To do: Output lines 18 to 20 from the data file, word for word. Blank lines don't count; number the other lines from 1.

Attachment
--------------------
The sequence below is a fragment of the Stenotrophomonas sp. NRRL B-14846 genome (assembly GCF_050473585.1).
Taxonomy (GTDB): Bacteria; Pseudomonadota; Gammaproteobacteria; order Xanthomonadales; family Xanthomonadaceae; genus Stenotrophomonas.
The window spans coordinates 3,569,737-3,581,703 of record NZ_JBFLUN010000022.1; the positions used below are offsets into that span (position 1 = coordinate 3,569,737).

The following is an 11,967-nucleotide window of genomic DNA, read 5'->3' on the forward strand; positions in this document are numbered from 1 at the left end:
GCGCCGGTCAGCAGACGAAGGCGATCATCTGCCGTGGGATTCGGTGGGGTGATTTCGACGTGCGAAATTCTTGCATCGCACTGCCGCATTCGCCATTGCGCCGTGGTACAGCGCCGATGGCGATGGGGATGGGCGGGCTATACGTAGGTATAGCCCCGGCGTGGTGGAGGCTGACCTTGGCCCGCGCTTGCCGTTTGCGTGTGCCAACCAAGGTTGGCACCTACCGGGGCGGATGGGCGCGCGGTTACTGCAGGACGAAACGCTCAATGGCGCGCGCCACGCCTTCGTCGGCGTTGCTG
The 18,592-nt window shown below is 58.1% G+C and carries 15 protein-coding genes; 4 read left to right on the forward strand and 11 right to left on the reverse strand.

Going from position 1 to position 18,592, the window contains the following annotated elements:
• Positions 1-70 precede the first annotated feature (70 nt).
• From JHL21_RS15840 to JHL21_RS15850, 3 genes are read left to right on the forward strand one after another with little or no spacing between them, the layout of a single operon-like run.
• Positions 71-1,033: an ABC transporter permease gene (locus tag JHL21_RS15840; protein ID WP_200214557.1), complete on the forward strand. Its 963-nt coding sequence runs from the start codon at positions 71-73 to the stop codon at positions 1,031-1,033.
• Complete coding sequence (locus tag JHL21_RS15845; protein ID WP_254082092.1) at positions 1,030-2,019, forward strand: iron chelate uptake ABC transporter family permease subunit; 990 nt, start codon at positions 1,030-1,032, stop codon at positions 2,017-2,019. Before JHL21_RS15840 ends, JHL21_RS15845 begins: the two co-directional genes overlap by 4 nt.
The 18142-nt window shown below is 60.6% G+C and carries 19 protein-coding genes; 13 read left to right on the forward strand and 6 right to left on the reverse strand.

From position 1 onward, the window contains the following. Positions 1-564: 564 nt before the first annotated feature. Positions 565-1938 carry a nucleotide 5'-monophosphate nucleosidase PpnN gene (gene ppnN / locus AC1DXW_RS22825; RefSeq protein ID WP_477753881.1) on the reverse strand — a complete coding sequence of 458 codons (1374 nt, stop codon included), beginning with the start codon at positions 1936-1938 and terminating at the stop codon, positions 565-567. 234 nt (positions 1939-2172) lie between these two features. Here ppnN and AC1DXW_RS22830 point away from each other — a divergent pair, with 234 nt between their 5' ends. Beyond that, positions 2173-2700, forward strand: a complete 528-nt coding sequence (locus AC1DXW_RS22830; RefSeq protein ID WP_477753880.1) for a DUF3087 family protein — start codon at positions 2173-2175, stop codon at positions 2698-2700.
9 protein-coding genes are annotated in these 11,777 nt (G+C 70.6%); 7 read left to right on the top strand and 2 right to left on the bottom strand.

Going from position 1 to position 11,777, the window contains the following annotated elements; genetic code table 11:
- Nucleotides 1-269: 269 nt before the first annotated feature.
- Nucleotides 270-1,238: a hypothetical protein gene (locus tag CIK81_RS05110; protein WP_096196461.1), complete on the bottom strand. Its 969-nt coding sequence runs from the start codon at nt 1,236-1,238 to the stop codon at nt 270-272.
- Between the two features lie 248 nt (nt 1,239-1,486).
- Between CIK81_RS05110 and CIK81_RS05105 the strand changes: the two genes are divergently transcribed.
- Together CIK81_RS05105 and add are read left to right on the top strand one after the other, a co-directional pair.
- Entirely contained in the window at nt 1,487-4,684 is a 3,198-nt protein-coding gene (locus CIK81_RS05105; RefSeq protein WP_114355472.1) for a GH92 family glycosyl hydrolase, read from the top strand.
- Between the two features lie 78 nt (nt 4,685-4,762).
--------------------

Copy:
- Between the two features lie 248 nt (nt 1,239-1,486).
- Between CIK81_RS05110 and CIK81_RS05105 the strand changes: the two genes are divergently transcribed.
- Together CIK81_RS05105 and add are read left to right on the top strand one after the other, a co-directional pair.